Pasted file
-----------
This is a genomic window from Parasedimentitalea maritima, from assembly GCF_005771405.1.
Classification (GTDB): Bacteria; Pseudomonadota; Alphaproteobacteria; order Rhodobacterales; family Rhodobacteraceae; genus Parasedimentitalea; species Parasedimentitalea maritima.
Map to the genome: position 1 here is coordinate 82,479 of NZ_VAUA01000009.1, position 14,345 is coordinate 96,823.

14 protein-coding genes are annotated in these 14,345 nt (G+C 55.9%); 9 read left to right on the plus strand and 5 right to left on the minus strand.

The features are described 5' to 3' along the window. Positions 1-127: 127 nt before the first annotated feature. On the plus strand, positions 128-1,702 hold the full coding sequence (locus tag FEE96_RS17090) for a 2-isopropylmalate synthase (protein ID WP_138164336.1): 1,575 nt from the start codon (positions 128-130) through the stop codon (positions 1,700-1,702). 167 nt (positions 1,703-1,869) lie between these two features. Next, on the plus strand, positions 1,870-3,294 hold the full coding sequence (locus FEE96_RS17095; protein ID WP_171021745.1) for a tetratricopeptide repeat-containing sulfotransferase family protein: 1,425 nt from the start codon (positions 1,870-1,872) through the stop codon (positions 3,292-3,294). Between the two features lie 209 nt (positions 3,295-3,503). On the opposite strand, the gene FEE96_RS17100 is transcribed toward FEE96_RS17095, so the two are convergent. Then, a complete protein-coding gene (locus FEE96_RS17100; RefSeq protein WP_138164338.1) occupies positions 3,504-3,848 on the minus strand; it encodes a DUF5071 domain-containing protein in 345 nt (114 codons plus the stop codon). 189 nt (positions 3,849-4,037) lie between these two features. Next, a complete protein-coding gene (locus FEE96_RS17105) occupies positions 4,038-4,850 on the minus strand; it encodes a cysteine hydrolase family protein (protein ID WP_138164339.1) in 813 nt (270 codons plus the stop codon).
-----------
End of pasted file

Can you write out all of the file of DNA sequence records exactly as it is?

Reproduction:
This is a genomic window from Parasedimentitalea maritima, from assembly GCF_005771405.1.
Classification (GTDB): Bacteria; Pseudomonadota; Alphaproteobacteria; order Rhodobacterales; family Rhodobacteraceae; genus Parasedimentitalea; species Parasedimentitalea maritima.
Map to the genome: position 1 here is coordinate 82,479 of NZ_VAUA01000009.1, position 14,345 is coordinate 96,823.

14 protein-coding genes are annotated in these 14,345 nt (G+C 55.9%); 9 read left to right on the plus strand and 5 right to left on the minus strand.

The features are described 5' to 3' along the window. Positions 1-127: 127 nt before the first annotated feature. On the plus strand, positions 128-1,702 hold the full coding sequence (locus tag FEE96_RS17090) for a 2-isopropylmalate synthase (protein ID WP_138164336.1): 1,575 nt from the start codon (positions 128-130) through the stop codon (positions 1,700-1,702). 167 nt (positions 1,703-1,869) lie between these two features. Next, on the plus strand, positions 1,870-3,294 hold the full coding sequence (locus FEE96_RS17095; protein ID WP_171021745.1) for a tetratricopeptide repeat-containing sulfotransferase family protein: 1,425 nt from the start codon (positions 1,870-1,872) through the stop codon (positions 3,292-3,294). Between the two features lie 209 nt (positions 3,295-3,503). On the opposite strand, the gene FEE96_RS17100 is transcribed toward FEE96_RS17095, so the two are convergent. Then, a complete protein-coding gene (locus FEE96_RS17100; RefSeq protein WP_138164338.1) occupies positions 3,504-3,848 on the minus strand; it encodes a DUF5071 domain-containing protein in 345 nt (114 codons plus the stop codon). 189 nt (positions 3,849-4,037) lie between these two features. Next, a complete protein-coding gene (locus FEE96_RS17105) occupies positions 4,038-4,850 on the minus strand; it encodes a cysteine hydrolase family protein (protein ID WP_138164339.1) in 813 nt (270 codons plus the stop codon).